It's your turn! Here are some positive household practices that you can do for your environment. By making small, simple changes, you can make a big difference!
For information on Yard Waste Clean-up, the monthly Brush Collection Program, and other Recycling programs in the city, click here and then click the "Public Works Newsletter" link on the left-hand side.
Dumping any wastes into the storm sewer system is not only harmful to the environment, but it is also illegal. Things like used motor oil, gasoline, paints and other chemicals cannot be dumped.To determine your refuse and recycling collection dates, click here.
Many little things you do can have an impact on the quality of our lakes. When you wash your car on concrete, all of that soapy water runs right into our waterways. Cleaning your carpet and power washing your house can also affect our waters if the contaminated water goes down the drain.
Pet waste can also negatively affect storm sewer systems. When it enters the systems, it increases bacteria and adds to unwanted plants and algae that diminish clean, clear waters. The result of the extra nutrients in the runoff results in stagnant and sludge covered water.
Therefore, pet owners should make sure pet waste is properly disposed of. There are two easy ways to help our storm sewer systems: either flush waste down the toilet or bury it.
Everyone wants a great looking lawn. Yards should be managed properly so that chemicals are not over applied. Too many fertilizers and pesticides added to our lawns can allow those chemicals to be washed off easily. If they enter our storm sewer systems, the excessive nutrients can lead to algae blooms which decrease the water quality. In addition, keep grass clippings and leaves clear of storm drains. They also carry bacteria and extra nutrients that can be harmful to our surface waters. Before buying fertilizer, get a soil test done for your yard to see if you need to fertilize it.
Pool and Spa
Dumping water from your pool or spa is harmful to the environment and it is illegal.When pool water is dumped down a storm drain, it goes directly to the lake. Many pools chemicals, such as chlorine, are harmful to the animals and plants that live in our waterways. You can help by dumping your pool water onto the grass or de-chlorinate the water.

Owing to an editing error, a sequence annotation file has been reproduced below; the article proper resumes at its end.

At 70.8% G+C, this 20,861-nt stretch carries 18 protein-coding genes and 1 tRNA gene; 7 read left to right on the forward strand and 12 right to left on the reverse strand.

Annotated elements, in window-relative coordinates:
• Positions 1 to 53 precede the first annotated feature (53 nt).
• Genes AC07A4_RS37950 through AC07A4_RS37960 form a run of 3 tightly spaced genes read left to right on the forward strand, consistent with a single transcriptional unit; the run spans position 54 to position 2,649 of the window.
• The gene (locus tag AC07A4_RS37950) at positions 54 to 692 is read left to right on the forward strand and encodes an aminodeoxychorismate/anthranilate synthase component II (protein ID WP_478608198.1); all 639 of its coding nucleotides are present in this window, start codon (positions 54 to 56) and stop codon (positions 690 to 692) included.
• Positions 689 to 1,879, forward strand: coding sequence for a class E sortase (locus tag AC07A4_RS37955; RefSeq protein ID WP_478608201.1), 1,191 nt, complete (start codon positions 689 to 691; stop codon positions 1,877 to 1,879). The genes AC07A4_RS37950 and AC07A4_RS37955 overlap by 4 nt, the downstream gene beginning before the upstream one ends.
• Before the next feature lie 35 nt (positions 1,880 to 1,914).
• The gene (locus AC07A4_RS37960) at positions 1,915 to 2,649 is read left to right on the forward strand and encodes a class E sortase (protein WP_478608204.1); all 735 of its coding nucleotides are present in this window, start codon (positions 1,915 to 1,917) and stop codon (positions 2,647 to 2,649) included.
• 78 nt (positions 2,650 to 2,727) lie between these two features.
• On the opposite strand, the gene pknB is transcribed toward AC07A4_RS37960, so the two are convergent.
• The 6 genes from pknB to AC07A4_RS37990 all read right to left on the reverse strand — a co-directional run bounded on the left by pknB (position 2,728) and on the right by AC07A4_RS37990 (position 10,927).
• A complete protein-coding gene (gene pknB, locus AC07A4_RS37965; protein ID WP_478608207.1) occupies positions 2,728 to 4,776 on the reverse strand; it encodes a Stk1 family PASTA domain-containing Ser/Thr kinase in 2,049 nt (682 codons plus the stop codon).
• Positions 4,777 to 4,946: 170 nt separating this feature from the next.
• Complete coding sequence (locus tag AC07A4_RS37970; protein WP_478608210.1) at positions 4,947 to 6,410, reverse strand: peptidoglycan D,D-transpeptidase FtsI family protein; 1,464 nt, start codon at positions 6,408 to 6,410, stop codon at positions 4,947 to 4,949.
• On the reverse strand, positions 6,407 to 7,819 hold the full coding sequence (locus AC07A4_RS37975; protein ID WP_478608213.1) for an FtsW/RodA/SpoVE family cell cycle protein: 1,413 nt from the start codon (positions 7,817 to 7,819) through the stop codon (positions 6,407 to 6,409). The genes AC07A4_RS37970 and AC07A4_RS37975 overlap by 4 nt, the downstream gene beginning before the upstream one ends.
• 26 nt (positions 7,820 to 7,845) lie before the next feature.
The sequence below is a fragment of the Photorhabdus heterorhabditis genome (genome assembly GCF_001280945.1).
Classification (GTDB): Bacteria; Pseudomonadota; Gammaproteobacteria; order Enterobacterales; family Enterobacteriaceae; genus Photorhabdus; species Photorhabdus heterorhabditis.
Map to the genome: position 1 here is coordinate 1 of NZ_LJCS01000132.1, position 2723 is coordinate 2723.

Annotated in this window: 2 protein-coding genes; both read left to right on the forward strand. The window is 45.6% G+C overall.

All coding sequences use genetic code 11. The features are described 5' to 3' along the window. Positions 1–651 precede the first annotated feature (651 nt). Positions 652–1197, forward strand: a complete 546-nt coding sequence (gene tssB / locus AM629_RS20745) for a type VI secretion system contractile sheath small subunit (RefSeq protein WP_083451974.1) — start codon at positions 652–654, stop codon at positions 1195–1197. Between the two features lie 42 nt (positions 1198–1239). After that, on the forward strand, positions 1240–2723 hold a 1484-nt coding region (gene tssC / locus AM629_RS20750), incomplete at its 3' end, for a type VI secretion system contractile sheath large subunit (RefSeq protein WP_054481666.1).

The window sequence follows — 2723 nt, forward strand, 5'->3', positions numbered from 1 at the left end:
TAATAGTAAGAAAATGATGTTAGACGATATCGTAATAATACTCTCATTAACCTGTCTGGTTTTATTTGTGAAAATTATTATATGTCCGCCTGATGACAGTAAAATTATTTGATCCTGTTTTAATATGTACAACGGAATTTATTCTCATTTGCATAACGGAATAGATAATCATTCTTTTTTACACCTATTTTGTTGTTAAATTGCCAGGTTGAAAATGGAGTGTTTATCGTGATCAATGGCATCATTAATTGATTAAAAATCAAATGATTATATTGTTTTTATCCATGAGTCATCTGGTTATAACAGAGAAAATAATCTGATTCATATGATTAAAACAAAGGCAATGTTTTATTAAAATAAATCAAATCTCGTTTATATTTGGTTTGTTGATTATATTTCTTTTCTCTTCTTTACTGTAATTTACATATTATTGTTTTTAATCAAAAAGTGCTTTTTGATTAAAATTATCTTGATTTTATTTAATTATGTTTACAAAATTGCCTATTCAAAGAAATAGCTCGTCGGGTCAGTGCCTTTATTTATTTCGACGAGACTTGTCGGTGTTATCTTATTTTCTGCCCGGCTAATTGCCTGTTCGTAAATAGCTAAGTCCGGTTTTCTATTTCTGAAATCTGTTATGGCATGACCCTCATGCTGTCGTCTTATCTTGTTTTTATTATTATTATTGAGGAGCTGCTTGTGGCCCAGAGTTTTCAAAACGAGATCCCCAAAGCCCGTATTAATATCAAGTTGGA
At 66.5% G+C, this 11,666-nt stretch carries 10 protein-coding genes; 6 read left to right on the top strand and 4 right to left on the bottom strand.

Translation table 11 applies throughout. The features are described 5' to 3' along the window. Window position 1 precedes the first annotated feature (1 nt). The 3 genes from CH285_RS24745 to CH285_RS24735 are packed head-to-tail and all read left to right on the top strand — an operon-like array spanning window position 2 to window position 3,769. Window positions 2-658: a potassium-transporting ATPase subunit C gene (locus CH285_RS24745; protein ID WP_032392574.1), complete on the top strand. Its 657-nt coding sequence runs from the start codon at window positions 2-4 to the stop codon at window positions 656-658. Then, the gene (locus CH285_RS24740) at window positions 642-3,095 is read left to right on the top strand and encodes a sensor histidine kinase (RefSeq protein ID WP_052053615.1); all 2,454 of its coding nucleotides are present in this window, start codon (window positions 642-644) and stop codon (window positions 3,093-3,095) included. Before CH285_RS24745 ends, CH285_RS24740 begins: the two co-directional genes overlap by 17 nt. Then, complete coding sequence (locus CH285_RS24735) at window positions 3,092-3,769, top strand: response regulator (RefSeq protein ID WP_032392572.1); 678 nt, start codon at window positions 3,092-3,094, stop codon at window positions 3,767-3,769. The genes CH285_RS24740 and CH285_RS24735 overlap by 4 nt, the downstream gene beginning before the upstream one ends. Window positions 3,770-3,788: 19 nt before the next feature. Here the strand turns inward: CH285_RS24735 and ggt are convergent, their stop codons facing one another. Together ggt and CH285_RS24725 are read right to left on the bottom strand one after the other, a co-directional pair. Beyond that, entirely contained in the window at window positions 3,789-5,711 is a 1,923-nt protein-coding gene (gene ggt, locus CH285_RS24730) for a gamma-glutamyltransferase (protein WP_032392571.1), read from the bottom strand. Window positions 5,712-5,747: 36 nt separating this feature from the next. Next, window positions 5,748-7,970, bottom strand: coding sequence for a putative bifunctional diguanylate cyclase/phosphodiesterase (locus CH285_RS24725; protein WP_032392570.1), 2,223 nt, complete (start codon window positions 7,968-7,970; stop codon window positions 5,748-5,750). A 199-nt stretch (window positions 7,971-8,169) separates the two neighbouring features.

Homeowners and businesses can participate in the reduction of polluted runoff by planting rain gardens. A rain garden is a shallow area in your yard that is planted with native wetland or wet prairie wildflowers and grasses. Planting these specialized gardens is an infiltration technique. It works by capturing water in a garden that features native plantings, and gives the water a chance to slowly filter into the ground rather than run off into the storm sewer. This is becoming a great way to reduce source pollution, as well as protect the local lakes and streams.
For FAQ's and step-by-step instructions, check out this UW-Extension Manual .
Rain barrels catch water from your roof that would otherwise go down the storm drain. You can then use the rain you collected to water your plants and lawn, saving you money on your water bill. For additional information, read this NEWSC article.
Storm Drain Stenciling
Storm drain stenciling is a fun, interesting way to increase the community's awareness of stormwater. Learn more about what you can do here!
Get Involved! What You Can Learn, and How You Can Help:
EPA Do's and Don'ts Around the Home
Environmental Protection Agency
University of Wisconsin Extension
University of Wisconsin Stevens Point
North East Wisconsin Stormwater Consortium
Renew Our Waters
Protecting Water Quality from Urban Runoff
Polluted Runoff for Kids EPA
EEK! Environmental Education for Kids (Wisconsin DNR)
Recycle City (Games, Activities, Facts and Graphics)
Kids Can Help, too!
Water Science for Schools
Renew Our Waters Kids' Page